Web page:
Carb Adapter Advice

Discussion in 'Performance & Fuel' started by cisdoz, Oct 30, 2010.

  1. cisdoz

    cisdoz New Member

    I have a Holley on a Weiand dual plane intake. I am going to a Quadrajet which means I need an adapter plate. Should I get a split adapter since the intake is dual plane or will it really make any difference. The engine is a ZZ383 crate engine but I am really after fuel economy.

    1977 GMC 4x4
  2. stephan

    stephan Rockstar 4 Years 5000 Posts

    Hey Cisdoz, Welcome to the GM Truck Club. If it's a true split adapter & seals the 2 halves then yes go with it. The trouble with the open plenum adapters is that they have adverse effects on the manifold mixing & the vacuum pulses end up sucking fuel & air from the wrong venturis.
  3. cisdoz

    cisdoz New Member

    Roger that. That would mean that if there is a seal under the carb, it should be split as well?

    ---------- Post added at 11:11 PM ---------- Previous post was at 09:59 PM ----------

    Thanks for the quick response. After reading your post about the adverse effects, it got me to thinking. It seems everyone agrees using a spread bore carb on a square bore intake is a waste of time and money. I think I will just go with a new setup. I got some work to do.

  4. stephan

    stephan Rockstar 4 Years 5000 Posts

    You meant sealed where you wrote split didn't you??
    If your manifold is a true 180 degree mani. then your split adapter should also be a 180 deg, & the middle runners of both mani. & adapter should be sealed together with a gasket down this center ridge. The same holds true for the top middle runner/ridge of the adapter. It should be sealed to the bottom of the carb with a proper gasket that divides the two haves of the carb left from right. Both gaskets should look like a normal open plenum gasket, but with a line down the center running from front to rear. If all you can find is 4 hole gaskets for a factory quadrajet manifold then just cut the excess out & leave the center strip of gasket materal for both.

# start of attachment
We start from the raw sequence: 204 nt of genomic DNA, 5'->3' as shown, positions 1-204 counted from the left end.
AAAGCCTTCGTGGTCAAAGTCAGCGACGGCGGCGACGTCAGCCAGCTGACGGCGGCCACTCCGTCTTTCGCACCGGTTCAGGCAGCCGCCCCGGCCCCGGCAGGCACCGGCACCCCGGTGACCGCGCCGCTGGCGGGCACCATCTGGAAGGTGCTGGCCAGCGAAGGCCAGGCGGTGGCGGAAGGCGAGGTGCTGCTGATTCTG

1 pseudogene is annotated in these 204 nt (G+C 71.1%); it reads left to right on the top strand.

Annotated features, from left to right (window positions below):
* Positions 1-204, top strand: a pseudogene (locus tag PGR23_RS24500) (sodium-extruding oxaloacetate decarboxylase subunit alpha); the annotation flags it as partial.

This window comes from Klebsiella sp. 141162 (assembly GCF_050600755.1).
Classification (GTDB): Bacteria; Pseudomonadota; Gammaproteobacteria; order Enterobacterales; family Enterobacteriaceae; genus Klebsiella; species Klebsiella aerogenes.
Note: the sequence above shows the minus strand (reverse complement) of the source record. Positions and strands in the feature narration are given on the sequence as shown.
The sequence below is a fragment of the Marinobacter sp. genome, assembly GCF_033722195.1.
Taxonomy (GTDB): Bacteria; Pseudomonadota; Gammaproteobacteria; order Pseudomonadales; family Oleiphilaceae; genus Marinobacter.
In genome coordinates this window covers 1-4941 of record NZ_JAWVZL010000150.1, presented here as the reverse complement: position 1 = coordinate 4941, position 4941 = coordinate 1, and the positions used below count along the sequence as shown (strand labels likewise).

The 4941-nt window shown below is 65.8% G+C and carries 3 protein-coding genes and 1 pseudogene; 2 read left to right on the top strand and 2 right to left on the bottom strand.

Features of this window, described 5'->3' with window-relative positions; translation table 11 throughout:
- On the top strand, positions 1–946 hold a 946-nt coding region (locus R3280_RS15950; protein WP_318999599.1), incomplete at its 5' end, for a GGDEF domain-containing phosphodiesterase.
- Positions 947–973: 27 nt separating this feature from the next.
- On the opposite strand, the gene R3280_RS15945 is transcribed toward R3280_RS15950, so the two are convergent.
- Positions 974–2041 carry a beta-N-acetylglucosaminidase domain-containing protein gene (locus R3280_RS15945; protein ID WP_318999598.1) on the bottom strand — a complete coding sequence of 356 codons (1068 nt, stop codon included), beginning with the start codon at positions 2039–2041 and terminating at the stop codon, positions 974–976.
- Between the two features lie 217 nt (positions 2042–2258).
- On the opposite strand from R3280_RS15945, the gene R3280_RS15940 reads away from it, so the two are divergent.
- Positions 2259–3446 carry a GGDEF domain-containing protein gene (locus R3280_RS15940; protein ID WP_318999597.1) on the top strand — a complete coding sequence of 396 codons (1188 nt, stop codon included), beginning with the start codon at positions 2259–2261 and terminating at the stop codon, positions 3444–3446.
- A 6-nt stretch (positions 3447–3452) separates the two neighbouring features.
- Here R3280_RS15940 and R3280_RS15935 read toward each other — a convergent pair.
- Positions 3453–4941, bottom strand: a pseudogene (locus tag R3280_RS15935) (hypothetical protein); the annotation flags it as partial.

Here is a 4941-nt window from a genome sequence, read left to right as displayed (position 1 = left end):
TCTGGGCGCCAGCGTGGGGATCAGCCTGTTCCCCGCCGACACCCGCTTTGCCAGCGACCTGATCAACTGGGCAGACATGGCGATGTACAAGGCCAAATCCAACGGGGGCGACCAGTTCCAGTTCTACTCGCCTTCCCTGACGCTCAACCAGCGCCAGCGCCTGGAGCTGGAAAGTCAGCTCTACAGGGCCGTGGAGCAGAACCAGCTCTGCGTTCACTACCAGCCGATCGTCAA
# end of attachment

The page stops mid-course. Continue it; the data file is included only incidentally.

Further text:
If you happen to have the Weiand dual plane mani. that would also accept the Holley 3 barrel carb, you will need to seal the notch that was machined into the manifold for the secondarys. You can do this with a good quality automotive epoxy, & then sand it down. If you don't seal this, you will suffer from the same maladies when the secondarys are open.

    edit Why are you switching away from Holley?
    Last edited: Oct 30, 2010
  5. cisdoz

    cisdoz New Member

    Based on the advice of several old race junkies, I am switching from the Holley to the Q-jet to improve the fuel economy and basic driveability. I really didn't buy it for a performance street machine. I intend to use it as a daily driver. I purchased a rebuilt Q-jet from Carb Junky's and I am now thinking I should bite the bullet and go with an appropriate intake manifold. I am considering the Weiand 8125 if I can be assured it will mate up with the fast burn heads of the zz383.
  6. stephan

    stephan Rockstar 4 Years 5000 Posts

    LOL I've been there. I run a Holley 650 spreadbore on my truck that I have adjusted for max mileage. I took my Quadrajet off my boat during the 4-5 month off season & put it on the truck hopeing for better mileage. There was no difference, & the driveability was the same.
    A waste of my time & gaskets x 2... ha ha

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